About Playing Flute & Performing, index
My Hands, and the Rewarding Follow-up
I received a really hurtful email this morning. It was from a fellow flutist who said, and I quote:
“You have really ugly hands. Maybe you shouldn't video yourself playing flute. Or doing anything. Its [sic] no fun to watch. Ever think about getting your nails done? Try some lotion, too.”
Well, to that, here's my response ...though I neglected to mention in the video, an expert equestrian's hands:
For those who can't hear, here's a transcript of what I say:
“People comment about my hands. The brave ask about them, the concerned and well-intentioned offering me bottles of flowery-smelling lotion, presenting me gift certificates for a manicure and nail job, bringing me ointments and salves. It's true, I don't have elegant hands. I've got working hands. These hands play flute and piano, type 120 words per minute, move heavy objects, in short, do a lot of hard, physical labor. They've moved tons of hay and grain, dug post holes, strung barbed wire, carried wood and water. These are a martial artist's hands, a musician's hands, a swordwoman's hands. They ain't pretty, but I love them.”
FOLLOW-UP, December 6, 2017
The responses have been interesting and mostly positive and supportive. It's heart-warming when you find out that putting yourself on-the-line, front and center, for public response, nets you a crop of PMs via your website contact forms from people, young and adult, to whom your message holds significance to their own situations.
I think I really had no idea just how much 'what you look like doing it' would garner retaliatory remarks from the self-defined 'beautiful people' out there, not until we began posting our music videos. I really had no idea how many others had been negatively affected by people responding to their videos. (People say I don't get out much, in the real world and on the Net, and, yes, I guess they're right. :D ) Since I posted the “Dawn's Hands” video and “My Hands” blog post, though, I've got a better grasp, I think. These are just a sampling of the positive ones I've received via various contact vehicles.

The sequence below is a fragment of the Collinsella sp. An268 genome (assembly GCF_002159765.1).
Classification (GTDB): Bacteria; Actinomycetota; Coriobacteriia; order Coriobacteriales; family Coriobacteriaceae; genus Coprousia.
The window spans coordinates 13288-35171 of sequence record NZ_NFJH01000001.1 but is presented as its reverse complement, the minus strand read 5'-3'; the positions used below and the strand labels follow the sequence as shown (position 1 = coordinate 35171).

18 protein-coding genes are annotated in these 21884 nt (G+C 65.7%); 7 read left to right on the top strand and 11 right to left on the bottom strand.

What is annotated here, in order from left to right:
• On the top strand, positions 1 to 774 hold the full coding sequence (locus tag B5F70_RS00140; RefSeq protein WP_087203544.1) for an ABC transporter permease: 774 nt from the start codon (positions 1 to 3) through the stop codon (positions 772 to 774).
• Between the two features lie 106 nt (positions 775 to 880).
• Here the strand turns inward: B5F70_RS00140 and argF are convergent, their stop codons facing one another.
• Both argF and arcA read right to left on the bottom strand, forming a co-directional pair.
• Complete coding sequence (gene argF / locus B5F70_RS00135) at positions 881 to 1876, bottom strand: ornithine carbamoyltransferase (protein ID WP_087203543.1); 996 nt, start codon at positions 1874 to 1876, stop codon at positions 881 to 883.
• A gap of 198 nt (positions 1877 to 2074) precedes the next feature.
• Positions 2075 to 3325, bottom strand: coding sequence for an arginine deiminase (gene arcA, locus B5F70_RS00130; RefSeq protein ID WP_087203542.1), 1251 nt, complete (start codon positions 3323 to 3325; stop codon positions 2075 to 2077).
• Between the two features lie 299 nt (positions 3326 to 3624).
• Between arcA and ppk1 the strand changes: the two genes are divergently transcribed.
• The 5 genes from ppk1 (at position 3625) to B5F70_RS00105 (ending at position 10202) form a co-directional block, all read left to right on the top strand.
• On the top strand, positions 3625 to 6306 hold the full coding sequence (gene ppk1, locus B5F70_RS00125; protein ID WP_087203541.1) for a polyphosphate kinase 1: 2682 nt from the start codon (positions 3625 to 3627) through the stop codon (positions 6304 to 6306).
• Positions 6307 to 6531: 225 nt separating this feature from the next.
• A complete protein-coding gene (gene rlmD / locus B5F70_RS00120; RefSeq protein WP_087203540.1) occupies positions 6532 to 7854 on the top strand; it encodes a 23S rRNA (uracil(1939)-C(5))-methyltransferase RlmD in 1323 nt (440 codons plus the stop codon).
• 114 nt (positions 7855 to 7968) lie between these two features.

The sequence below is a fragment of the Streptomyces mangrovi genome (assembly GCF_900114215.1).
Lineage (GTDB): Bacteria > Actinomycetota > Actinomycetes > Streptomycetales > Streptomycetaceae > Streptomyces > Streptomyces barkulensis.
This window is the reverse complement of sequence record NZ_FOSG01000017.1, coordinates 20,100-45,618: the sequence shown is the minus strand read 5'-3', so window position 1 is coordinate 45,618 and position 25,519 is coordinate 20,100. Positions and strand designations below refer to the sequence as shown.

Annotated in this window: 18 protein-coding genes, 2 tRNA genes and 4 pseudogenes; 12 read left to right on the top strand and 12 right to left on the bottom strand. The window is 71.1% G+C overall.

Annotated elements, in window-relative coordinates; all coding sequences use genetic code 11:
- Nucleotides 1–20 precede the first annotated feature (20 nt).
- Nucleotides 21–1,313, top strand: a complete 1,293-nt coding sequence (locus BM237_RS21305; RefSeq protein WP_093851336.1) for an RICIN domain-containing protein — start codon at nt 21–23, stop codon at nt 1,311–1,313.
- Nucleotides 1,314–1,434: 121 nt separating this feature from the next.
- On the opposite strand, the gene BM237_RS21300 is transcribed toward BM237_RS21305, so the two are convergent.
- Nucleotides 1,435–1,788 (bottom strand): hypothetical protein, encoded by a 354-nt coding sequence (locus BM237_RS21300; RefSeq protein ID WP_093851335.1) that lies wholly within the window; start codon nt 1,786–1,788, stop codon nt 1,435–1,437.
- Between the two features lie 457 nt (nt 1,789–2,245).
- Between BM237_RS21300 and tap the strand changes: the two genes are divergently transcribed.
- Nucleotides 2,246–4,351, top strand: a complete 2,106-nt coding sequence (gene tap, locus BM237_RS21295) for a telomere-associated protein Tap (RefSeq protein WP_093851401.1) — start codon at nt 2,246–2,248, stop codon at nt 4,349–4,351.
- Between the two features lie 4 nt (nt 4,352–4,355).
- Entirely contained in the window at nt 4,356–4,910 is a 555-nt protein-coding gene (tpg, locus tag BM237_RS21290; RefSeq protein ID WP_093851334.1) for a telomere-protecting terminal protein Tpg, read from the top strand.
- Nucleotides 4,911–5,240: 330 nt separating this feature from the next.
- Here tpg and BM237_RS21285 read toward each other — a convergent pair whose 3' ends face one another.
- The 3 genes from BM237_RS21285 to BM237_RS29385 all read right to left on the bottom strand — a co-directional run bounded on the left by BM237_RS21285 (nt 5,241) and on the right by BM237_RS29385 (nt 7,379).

“You answering that flute [expletive removed] has given my daughter new determination to start sharing her flute videos, again. Thank you.”
“I quit posting to [removed] and [removed] because people made fun of me. I still don't think I will share anymore, but I like that you spoke up for us.”
“I uploaded a video of me playing and it was like I painted hit me on my face. It made me cry. Even my friends sided with them. You made it okay. Thanks for doing that.”
There are a bunch more, but the best, so far, I think, is this one:
“You made me brave again. Maybe it's okay to be me.”
This comes all because I responded publicly to one of the critical private communications I've received about our music videos. I responded because I wanted to address the sheer mean-heartedness. I never wanted to do videos of us playing. That was my husband's desire. I just enjoyed playing, again. But it all happened. And the Net being what it is, the negativity was bound to come, bringing the desire to retreat back to my safe, text-and-image-only world.
But, why should I be ashamed of me and the parts of me that has brought me success and joy in life? Why should anyone? So I responded, publicly. I wanted it known that, no matter the criticism, nobody, not me, nor anyone else, has to quit just because somebody's mean. And, on the Net, you can very effectively respond in a way that calls the criticism out without getting into a private flame war and without publicly embarrassing the mean-spirited in front of others. Their anonymity is preserved, but their actions are front and center with public opinion, come what may, to the negative or positive, rendering judgement upon the situation.
I put myself on the line with my My Hands post and its corresponding video, and I'm happy to say that, yes, I think my goal is achieved. That these youngsters as well as the adults who have PM'd to say that my post and video has given them the reinforcement they need to be unashamed of themselves, despite negative feedback, makes it worthwhile.
And, to the person who said, “You've got a lot of chutzpah,” yes, I guess I do, and that's a good thing, I think. :D
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